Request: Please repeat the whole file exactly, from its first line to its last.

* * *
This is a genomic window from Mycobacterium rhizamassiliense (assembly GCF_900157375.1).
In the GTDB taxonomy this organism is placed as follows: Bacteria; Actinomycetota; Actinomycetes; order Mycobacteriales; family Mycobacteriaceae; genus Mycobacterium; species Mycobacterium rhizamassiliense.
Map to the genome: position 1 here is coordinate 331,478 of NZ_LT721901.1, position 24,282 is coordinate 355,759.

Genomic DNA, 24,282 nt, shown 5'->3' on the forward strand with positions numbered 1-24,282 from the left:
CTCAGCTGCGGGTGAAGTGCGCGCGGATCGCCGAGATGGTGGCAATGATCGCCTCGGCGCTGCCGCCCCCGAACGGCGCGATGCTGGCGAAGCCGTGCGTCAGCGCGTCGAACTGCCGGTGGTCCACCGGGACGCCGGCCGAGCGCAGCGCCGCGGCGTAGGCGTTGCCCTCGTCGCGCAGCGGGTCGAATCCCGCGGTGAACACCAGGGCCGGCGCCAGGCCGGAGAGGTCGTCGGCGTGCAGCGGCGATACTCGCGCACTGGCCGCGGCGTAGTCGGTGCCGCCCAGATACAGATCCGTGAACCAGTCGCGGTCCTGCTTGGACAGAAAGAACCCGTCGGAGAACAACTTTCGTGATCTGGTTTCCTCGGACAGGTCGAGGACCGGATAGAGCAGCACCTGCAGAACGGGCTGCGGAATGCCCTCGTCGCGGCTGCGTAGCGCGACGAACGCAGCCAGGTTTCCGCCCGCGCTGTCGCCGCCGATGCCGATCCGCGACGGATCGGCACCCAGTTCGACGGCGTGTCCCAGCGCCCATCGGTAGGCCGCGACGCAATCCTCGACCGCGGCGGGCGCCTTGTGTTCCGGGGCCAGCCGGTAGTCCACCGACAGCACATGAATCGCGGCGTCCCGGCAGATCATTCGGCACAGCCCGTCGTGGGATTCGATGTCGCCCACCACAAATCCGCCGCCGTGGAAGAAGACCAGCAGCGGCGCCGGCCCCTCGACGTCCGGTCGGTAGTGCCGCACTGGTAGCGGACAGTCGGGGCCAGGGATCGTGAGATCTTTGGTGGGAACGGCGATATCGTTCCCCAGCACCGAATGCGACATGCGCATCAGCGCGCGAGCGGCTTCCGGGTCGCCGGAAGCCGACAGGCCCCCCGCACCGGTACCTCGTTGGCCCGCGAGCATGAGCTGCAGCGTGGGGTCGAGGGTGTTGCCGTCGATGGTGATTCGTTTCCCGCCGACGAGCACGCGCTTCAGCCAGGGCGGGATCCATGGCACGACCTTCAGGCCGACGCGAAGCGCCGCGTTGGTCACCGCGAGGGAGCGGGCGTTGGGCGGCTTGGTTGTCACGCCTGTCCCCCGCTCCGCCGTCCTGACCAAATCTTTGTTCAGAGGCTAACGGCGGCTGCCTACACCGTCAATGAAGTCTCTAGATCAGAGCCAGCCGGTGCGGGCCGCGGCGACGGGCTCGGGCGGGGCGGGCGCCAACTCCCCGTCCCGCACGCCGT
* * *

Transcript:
This is a genomic window from Mycobacterium rhizamassiliense (assembly GCF_900157375.1).
In the GTDB taxonomy this organism is placed as follows: Bacteria; Actinomycetota; Actinomycetes; order Mycobacteriales; family Mycobacteriaceae; genus Mycobacterium; species Mycobacterium rhizamassiliense.
Map to the genome: position 1 here is coordinate 331,478 of NZ_LT721901.1, position 24,282 is coordinate 355,759.

Genomic DNA, 24,282 nt, shown 5'->3' on the forward strand with positions numbered 1-24,282 from the left:
CTCAGCTGCGGGTGAAGTGCGCGCGGATCGCCGAGATGGTGGCAATGATCGCCTCGGCGCTGCCGCCCCCGAACGGCGCGATGCTGGCGAAGCCGTGCGTCAGCGCGTCGAACTGCCGGTGGTCCACCGGGACGCCGGCCGAGCGCAGCGCCGCGGCGTAGGCGTTGCCCTCGTCGCGCAGCGGGTCGAATCCCGCGGTGAACACCAGGGCCGGCGCCAGGCCGGAGAGGTCGTCGGCGTGCAGCGGCGATACTCGCGCACTGGCCGCGGCGTAGTCGGTGCCGCCCAGATACAGATCCGTGAACCAGTCGCGGTCCTGCTTGGACAGAAAGAACCCGTCGGAGAACAACTTTCGTGATCTGGTTTCCTCGGACAGGTCGAGGACCGGATAGAGCAGCACCTGCAGAACGGGCTGCGGAATGCCCTCGTCGCGGCTGCGTAGCGCGACGAACGCAGCCAGGTTTCCGCCCGCGCTGTCGCCGCCGATGCCGATCCGCGACGGATCGGCACCCAGTTCGACGGCGTGTCCCAGCGCCCATCGGTAGGCCGCGACGCAATCCTCGACCGCGGCGGGCGCCTTGTGTTCCGGGGCCAGCCGGTAGTCCACCGACAGCACATGAATCGCGGCGTCCCGGCAGATCATTCGGCACAGCCCGTCGTGGGATTCGATGTCGCCCACCACAAATCCGCCGCCGTGGAAGAAGACCAGCAGCGGCGCCGGCCCCTCGACGTCCGGTCGGTAGTGCCGCACTGGTAGCGGACAGTCGGGGCCAGGGATCGTGAGATCTTTGGTGGGAACGGCGATATCGTTCCCCAGCACCGAATGCGACATGCGCATCAGCGCGCGAGCGGCTTCCGGGTCGCCGGAAGCCGACAGGCCCCCCGCACCGGTACCTCGTTGGCCCGCGAGCATGAGCTGCAGCGTGGGGTCGAGGGTGTTGCCGTCGATGGTGATTCGTTTCCCGCCGACGAGCACGCGCTTCAGCCAGGGCGGGATCCATGGCACGACCTTCAGGCCGACGCGAAGCGCCGCGTTGGTCACCGCGAGGGAGCGGGCGTTGGGCGGCTTGGTTGTCACGCCTGTCCCCCGCTCCGCCGTCCTGACCAAATCTTTGTTCAGAGGCTAACGGCGGCTGCCTACACCGTCAATGAAGTCTCTAGATCAGAGCCAGCCGGTGCGGGCCGCGGCGACGGGCTCGGGCGGGGCGGGCGCCAACTCCCCGTCCCGCACGCCGT